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Product Description

From Library Journal

American-born Irish historical novelist Llywelyn (1916, LJ 2/15/98) has compiled an annotated bibliography of works she feels anyone interested in Irish studies ought to read. Descriptions are provided for titles in categories including biography, history, folklore, novels, and poetry. Many works are recent publications, such as Thomas Cahill's How the Irish Saved Civilization (LJ 3/15/95), but standard Irish classics are well represented, e.g., Sean O'Casey's Autobiographies, J.M. Synge's Aran Islands, and Cecil Woodham-Smith's The Great Hunger. Novelists include James Joyce, Walter Macken, James Plunkett, Jonathan Swift, Oscar Wilde, and Maeve Binchy; poets include Seamus Heaney, John Montague, and W.B. Yeats. As with similar "must read" lists, one can argue for the inclusion of other works, but this compilation is one person's opinion. One notable omission, however, is any collection of short stories. Nonetheless, Llywelyn provides the basis for a solid grounding in Irish studies. Recommended for public and academic libraries.ADenise J. Stankovics, Rockville P.L., Vernon, CT
Copyright 1999 Reed Business Information, Inc.

About the Author

Since 1980 MORGAN LLYWELYN has created a body of work chronicling the Celts and Ireland, from the earliest times to the present day. Her critically acclaimed novels, both of history and of mythology, have been translated into many languages. She lives in Ireland.

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Most Helpful Customer Reviews on (beta) 5 reviews
30 of 30 people found the following review helpful
Well researched, highly readable, reference April 6 1999
By - Published on
Format: Hardcover
Morgan has once again used her background as a historical researcher combined with an easy flowing style to give the most succint encapsulation of at least 100 books, covering several genres. Better than reading a review in the New York Times. It allows you to be knowledgable of the context and contents of these wonderful books as if you have already read the book, but tugs at your intellect to read the whole story. It provides insights about many of the authors and their works that could only have been written by one who loves the written word.
22 of 22 people found the following review helpful
A great read leading to more great reads Jan. 19 2000
By Kelly M. Frahm - Published on
Format: Hardcover
This book helped me further explore my interest in Irish history. It is very difficult to sift through the thousands of sub-standard to awful texts written on Ireland and her people, and this book has helped find the books truly worth reading. I haven't found a bad book that was recommended by The Essential Library.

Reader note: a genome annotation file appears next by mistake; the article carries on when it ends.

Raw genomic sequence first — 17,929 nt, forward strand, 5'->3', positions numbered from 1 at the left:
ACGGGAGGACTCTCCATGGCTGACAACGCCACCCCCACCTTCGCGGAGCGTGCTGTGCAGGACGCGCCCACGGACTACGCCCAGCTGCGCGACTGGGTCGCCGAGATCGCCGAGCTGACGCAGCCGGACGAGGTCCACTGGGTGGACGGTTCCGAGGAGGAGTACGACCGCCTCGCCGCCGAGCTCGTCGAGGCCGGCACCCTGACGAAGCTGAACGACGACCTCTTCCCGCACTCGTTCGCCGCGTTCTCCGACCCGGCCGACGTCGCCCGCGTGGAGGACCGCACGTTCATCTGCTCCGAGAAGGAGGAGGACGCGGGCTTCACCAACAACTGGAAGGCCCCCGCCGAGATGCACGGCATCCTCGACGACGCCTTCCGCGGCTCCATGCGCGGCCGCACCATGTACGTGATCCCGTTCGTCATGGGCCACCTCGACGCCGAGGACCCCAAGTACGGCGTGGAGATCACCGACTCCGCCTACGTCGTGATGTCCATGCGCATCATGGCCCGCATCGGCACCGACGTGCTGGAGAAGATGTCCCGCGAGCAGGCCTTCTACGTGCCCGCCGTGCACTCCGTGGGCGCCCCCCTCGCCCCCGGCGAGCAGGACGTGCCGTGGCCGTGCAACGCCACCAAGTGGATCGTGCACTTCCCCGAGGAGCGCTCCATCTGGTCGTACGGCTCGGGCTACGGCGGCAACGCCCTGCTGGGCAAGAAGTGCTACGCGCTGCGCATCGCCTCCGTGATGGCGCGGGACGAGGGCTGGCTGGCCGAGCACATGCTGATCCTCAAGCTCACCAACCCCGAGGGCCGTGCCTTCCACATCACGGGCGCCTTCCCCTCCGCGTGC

Grand History Jan. 7 2013
By M. C. Mooney - Published on
Format: Kindle Edition Verified Purchase
I learned more Irish history reading Ms Llywelyn's briefs than in any complete text. The legends, stories heard in my youth from aunts and uncles came to life between these covers.
0 of 1 people found the following review helpful
Very Satisfied April 1 2013
By Aleicia Gunther - Published on
Format: Paperback Verified Purchase
I was very excited to see that this was a book donated to a library and it was in very good condition. I received my order very timely. I am very satisfied.
0 of 1 people found the following review helpful
Excellent resource for anyone interested in Irish history Sept. 21 2012
By Colleen M. Kennedy - Published on
Format: Kindle Edition Verified Purchase
Morgan Llywelyn provides a superb annotated bibliography of resources for anyone who is interested in learning more about Irish history. She includes contemporary as well as classical authors of non-fiction and fiction dealing with Ireland.

There are only two additional resources that I would recommend for anyone interested in the Irish struggle for independence.

The first is the novel Trinity and its sequel Redemption both by Leon Uris

Personally, I preferred Thomas Kinsella's translation The Tain: Translated from the Irish Tain Bo Cuailnge over The Raid: A Dramatic Retelling of Ireland's Epic Tale (Ulster Cycle) by Randy Lee Eickhoff, however, I do understand that the Kinsella version is no longer readily available for purchase.

I definitely recommend this book as a necessary resource to everyone who studies Ireland, Northern Ireland, and the Irish Diaspora.